A Solitary Woman, Embodying All of Iraq
By CHARLES ISHERWOOD
he voices are a study in contrasts: vivid and subdued, sophisticated and naïve, seductive and standoffish. But they cohere to form a powerful collective portrait of suffering and endurance in "Nine Parts of Desire," Heather Raffo's impassioned theatrical documentary about the lives of contemporary Iraqi women.
Ms. Raffo, an American actress of American and Iraqi heritage, is the sole performer on the stage of the Manhattan Ensemble Theater. But she's far from lonely up there: she inhabits her characters with such compelling vibrancy that they do not entirely disappear when she moves from one to the next. Instead, they seem to linger in the shadows of the set, nodding in sympathy or clucking with disapproval, as each woman in turn offers her own perspective on the country's harrowing recent history.
Current events have been swamping the stage in recent months, as politically engaged playwrights have vented their ire at the current administration and its foreign policy. Tim Robbins weighed in with his dim view of the invasion of Iraq, and the media coverage of it, in "Embedded." David Hare has dissected the political drama behind the run-up to the conflict in "Stuff Happens," still inspiring editorials in London.
But the voices of ordinary Iraqi citizens haven't made the leap from newspapers to the popular stage, and Ms. Raffo's play provides a welcome respite from the concentration on wide-angle perspectives. It's a reminder that the costs of tyranny and violent conflict are borne not by some amorphous, insentient collective population but by individuals, in this case women whose lives have been frayed and fractured, sometimes beyond repair, by their country's tortured history.
Bush foes expecting a polemical broadside will be disappointed. Ms. Raffo drew on more than 10 years of interviews to assemble her theatrical mosaic, and the commendable results reveal that she is a journalist, not a purveyor of propaganda. There is plenty here to fuel outrage at the suffering of Iraqi citizens directly caused by American bombing. But Ms. Raffo's women also bear witness to the monstrousness of Saddam Hussein's regime, with more than one of the play's characters fiercely avowing that no price is too high to rid the country of his brutality.
Tellingly, several characters express contradictory impulses that illuminate the agonizing burdens their nation's troubled past has placed on them. Layla, one of the play's most engaging, intriguingly complicated figures, is a self-infatuated painter who defiantly admits to having been favored by the regime. She was given the coveted post of curator of Mr. Hussein's art center. But her spirited chatter is full of ugly details. She immortalized in watercolor one acquaintance who was killed after telling a friend about her abuse at the hands of one of Mr. Hussein's sons. "They stripped her, covered her in honey and watched his Dobermans eat her," she briskly says.
Hooda, an exiled academic, watches the London protests against the war with an ambivalence that seems to exhaust her. "I have my doubts about American policy," she says, wearily brandishing a glass of Scotch. "Still, I prefer this chaos to permanent repression and cruelty." Hooda has lived a life of permanent transience, having fled Iraq in 1963 and wandered the globe ever since, protesting oppression. Now she isn't sure what to protest. "This war is against all my beliefs," she says, "and yet I wanted it."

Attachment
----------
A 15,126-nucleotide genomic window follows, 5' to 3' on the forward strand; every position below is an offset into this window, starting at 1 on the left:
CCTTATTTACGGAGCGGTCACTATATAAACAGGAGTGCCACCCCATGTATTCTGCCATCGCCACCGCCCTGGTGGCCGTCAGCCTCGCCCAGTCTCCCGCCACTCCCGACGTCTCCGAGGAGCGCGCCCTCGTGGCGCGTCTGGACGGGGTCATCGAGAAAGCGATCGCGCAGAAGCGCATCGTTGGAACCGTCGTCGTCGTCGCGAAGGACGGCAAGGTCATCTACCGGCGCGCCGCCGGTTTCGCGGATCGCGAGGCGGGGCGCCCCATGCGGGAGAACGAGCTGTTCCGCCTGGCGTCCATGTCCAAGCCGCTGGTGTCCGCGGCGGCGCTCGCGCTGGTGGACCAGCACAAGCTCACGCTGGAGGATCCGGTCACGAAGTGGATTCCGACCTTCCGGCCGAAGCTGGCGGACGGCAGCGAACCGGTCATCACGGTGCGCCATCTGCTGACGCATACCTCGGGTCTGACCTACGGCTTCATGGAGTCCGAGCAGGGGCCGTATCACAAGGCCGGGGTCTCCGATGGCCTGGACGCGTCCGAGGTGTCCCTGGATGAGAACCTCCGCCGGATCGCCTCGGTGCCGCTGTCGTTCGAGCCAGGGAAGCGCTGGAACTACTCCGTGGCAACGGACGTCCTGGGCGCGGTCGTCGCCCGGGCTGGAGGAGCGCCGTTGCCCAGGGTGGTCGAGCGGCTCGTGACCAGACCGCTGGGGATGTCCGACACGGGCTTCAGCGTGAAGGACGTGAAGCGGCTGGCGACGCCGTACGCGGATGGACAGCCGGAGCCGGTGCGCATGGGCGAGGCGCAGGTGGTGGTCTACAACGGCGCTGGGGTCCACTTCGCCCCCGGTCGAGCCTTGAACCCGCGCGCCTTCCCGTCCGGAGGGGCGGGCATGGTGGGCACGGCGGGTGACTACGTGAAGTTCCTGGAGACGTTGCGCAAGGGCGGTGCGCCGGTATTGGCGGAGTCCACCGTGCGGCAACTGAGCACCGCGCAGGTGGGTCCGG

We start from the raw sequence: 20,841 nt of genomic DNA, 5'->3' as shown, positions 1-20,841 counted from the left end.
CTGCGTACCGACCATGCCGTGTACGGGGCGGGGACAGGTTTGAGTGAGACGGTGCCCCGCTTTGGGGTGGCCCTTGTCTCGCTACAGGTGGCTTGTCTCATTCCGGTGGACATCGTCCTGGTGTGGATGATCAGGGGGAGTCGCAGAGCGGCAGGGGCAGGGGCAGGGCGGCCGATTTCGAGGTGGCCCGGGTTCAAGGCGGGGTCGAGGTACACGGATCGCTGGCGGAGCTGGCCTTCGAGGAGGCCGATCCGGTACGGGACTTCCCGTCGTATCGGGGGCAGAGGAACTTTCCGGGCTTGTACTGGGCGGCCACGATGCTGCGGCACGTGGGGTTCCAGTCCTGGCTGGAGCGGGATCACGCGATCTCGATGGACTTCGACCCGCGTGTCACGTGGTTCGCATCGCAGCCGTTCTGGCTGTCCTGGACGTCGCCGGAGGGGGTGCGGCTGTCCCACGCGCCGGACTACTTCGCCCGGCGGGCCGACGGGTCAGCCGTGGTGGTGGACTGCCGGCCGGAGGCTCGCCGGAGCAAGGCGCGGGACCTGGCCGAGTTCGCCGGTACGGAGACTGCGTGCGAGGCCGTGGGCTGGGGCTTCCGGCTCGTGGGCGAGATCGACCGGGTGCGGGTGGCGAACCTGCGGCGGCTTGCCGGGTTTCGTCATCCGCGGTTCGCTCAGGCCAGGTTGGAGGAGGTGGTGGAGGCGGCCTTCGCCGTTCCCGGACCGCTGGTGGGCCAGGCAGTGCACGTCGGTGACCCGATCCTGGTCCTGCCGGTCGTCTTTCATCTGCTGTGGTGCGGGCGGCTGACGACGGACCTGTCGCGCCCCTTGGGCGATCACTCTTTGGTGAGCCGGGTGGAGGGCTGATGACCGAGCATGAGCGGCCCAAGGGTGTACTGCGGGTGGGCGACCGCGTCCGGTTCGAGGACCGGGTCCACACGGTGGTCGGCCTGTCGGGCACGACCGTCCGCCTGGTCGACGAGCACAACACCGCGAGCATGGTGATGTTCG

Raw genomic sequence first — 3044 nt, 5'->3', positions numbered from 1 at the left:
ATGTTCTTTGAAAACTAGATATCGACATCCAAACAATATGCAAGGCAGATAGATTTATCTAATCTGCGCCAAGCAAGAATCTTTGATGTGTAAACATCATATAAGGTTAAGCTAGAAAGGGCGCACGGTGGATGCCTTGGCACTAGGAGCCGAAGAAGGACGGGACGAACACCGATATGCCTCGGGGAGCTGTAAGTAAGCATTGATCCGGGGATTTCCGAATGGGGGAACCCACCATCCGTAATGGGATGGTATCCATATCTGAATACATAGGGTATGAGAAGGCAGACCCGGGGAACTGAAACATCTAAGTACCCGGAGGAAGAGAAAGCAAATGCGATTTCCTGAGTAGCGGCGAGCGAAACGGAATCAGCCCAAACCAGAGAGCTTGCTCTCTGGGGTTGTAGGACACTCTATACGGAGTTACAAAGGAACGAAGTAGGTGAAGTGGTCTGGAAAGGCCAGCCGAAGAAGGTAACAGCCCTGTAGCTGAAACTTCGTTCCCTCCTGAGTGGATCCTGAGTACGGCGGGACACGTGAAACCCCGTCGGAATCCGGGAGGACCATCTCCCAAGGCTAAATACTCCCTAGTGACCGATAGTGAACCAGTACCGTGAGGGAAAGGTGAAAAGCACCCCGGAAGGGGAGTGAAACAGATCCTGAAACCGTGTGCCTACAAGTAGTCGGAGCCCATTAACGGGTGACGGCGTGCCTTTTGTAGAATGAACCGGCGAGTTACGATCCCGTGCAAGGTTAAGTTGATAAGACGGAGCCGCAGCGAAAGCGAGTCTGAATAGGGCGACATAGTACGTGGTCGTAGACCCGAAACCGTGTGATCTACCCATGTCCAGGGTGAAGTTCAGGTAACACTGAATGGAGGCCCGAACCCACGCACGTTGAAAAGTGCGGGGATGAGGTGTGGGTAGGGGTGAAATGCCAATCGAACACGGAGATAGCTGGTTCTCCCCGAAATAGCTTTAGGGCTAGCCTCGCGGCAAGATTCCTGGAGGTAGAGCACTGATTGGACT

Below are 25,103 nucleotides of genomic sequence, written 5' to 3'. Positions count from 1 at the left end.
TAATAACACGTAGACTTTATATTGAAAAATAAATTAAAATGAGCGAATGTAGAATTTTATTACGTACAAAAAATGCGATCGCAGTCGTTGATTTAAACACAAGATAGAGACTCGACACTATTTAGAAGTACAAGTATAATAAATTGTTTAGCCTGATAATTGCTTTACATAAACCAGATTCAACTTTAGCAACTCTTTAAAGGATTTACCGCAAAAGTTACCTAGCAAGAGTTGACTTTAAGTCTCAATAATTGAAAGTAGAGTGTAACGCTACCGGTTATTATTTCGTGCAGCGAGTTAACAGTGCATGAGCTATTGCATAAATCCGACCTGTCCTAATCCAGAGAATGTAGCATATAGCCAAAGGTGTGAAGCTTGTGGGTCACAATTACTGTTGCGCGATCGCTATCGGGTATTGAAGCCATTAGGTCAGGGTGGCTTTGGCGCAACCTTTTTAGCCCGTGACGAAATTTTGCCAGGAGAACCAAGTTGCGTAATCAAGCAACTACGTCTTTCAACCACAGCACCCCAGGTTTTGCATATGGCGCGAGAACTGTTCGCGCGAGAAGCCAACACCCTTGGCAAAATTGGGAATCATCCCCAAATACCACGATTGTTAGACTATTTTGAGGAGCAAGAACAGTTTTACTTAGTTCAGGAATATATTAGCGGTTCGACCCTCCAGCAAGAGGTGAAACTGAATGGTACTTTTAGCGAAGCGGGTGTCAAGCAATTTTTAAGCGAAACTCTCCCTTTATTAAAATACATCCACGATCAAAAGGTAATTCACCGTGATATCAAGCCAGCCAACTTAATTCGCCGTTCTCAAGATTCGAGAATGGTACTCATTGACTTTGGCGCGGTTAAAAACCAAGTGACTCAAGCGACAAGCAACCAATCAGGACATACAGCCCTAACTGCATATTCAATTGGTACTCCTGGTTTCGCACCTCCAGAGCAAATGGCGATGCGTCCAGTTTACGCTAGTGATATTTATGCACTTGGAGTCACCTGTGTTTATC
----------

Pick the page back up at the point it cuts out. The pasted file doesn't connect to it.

Ms. Raffo gives voice to less worldly points of view, too. The caffeinated sophistication of Layla is juxtaposed with the majestic gravity of a woman who has dedicated her life to tending the bomb shelter that became a mass grave when an American bomb struck it during the first Gulf War in 1991. Ms. Raffo embodies this character, who lost her entire family in the catastrophe, with a stillness that helps to etch her gruesome testimonial in the mind. By contrast, she turns up the energy to get inside the skin of a bopping teenager whose 'N Sync sing-along is ended by a blackout, leaving her nothing to do but regale us with family news: Grandpa and Grandma, unable to speak English and afraid to answer the door when the Americans knocked, were killed when a tank rolled through the apartment.
Ms. Raffo's portraits are all marked by such vivid, memorable details. Occasionally, the writing betrays her desire to transform simple testimony into something more lyrical, and she seems to feel the need to provide a violent climax. That kind of dramaturgical tinkering isn't really necessary. It's not eloquence and form that matter here, but authenticity. The play may not be particularly distinguished as a dramatic text, but it is effective as humanistic journalism.
In any case, a measure of lyricism is provided by Ms. Raffo's fluid and energetic performance, which has been sensitively shaped by the director, Joanna Settle. Multiple-character solo plays automatically elicit ooh's and aah's at the actor's versatility, but Ms. Raffo is not really the kind of performer who can, with the aid of a flawless accent and a prop, magically lose herself inside a character. This is not an indictment. Your awareness of Ms. Raffo as a performer doesn't detract from the play's effectiveness. The actress's solitude onstage becomes a poetic statement about the nature of the suffering she so persuasively describes.
Nine Parts of Desire
Written and performed by Heather Raffo; directed by Joanna Settle; sets by Antje Ellermann; costumes by Mattie Ullrich; lights by Peter West; original music and sound by Obadiah Eaves; props by Kathy Fabian; production stage manager, Lisa Gavaletz; assistant director, Shana Gozansky; production managers, Gene O'Donovan and W. Benjamin Heller for Aurora Productions. Presented by Manhattan Ensemble Theater, David Fishelson, artistic director; James Sparnon, producing director. At Manhattan Ensemble Theater, 55 Mercer Street, SoHo.